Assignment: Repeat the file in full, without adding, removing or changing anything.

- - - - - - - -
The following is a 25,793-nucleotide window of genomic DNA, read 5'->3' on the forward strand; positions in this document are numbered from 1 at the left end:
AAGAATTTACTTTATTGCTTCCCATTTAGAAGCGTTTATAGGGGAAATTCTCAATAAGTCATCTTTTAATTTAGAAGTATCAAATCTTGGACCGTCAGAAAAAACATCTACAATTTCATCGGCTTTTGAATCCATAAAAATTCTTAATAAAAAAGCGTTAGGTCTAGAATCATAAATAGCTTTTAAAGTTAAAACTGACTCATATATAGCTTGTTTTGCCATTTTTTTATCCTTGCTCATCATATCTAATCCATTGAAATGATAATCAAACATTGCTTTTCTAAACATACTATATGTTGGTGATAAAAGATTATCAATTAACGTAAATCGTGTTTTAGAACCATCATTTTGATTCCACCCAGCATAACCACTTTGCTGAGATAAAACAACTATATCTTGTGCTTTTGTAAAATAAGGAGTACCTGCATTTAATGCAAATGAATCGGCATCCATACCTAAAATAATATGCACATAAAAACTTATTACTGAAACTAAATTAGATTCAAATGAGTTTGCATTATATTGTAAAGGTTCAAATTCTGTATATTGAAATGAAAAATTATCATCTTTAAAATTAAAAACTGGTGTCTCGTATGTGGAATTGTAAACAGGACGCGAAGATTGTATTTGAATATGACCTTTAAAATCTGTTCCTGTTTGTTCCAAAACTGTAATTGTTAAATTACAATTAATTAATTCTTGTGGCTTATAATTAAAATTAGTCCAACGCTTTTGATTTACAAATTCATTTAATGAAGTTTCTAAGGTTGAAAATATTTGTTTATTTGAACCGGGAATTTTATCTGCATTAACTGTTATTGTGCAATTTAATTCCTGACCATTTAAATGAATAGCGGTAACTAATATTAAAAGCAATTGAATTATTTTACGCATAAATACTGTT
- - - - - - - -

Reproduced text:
The following is a 25,793-nucleotide window of genomic DNA, read 5'->3' on the forward strand; positions in this document are numbered from 1 at the left end:
AAGAATTTACTTTATTGCTTCCCATTTAGAAGCGTTTATAGGGGAAATTCTCAATAAGTCATCTTTTAATTTAGAAGTATCAAATCTTGGACCGTCAGAAAAAACATCTACAATTTCATCGGCTTTTGAATCCATAAAAATTCTTAATAAAAAAGCGTTAGGTCTAGAATCATAAATAGCTTTTAAAGTTAAAACTGACTCATATATAGCTTGTTTTGCCATTTTTTTATCCTTGCTCATCATATCTAATCCATTGAAATGATAATCAAACATTGCTTTTCTAAACATACTATATGTTGGTGATAAAAGATTATCAATTAACGTAAATCGTGTTTTAGAACCATCATTTTGATTCCACCCAGCATAACCACTTTGCTGAGATAAAACAACTATATCTTGTGCTTTTGTAAAATAAGGAGTACCTGCATTTAATGCAAATGAATCGGCATCCATACCTAAAATAATATGCACATAAAAACTTATTACTGAAACTAAATTAGATTCAAATGAGTTTGCATTATATTGTAAAGGTTCAAATTCTGTATATTGAAATGAAAAATTATCATCTTTAAAATTAAAAACTGGTGTCTCGTATGTGGAATTGTAAACAGGACGCGAAGATTGTATTTGAATATGACCTTTAAAATCTGTTCCTGTTTGTTCCAAAACTGTAATTGTTAAATTACAATTAATTAATTCTTGTGGCTTATAATTAAAATTAGTCCAACGCTTTTGATTTACAAATTCATTTAATGAAGTTTCTAAGGTTGAAAATATTTGTTTATTTGAACCGGGAATTTTATCTGCATTAACTGTTATTGTGCAATTTAATTCCTGACCATTTAAATGAATAGCGGTAACTAATATTAAAAGCAATTGAATTATTTTACGCATAAATACTGTT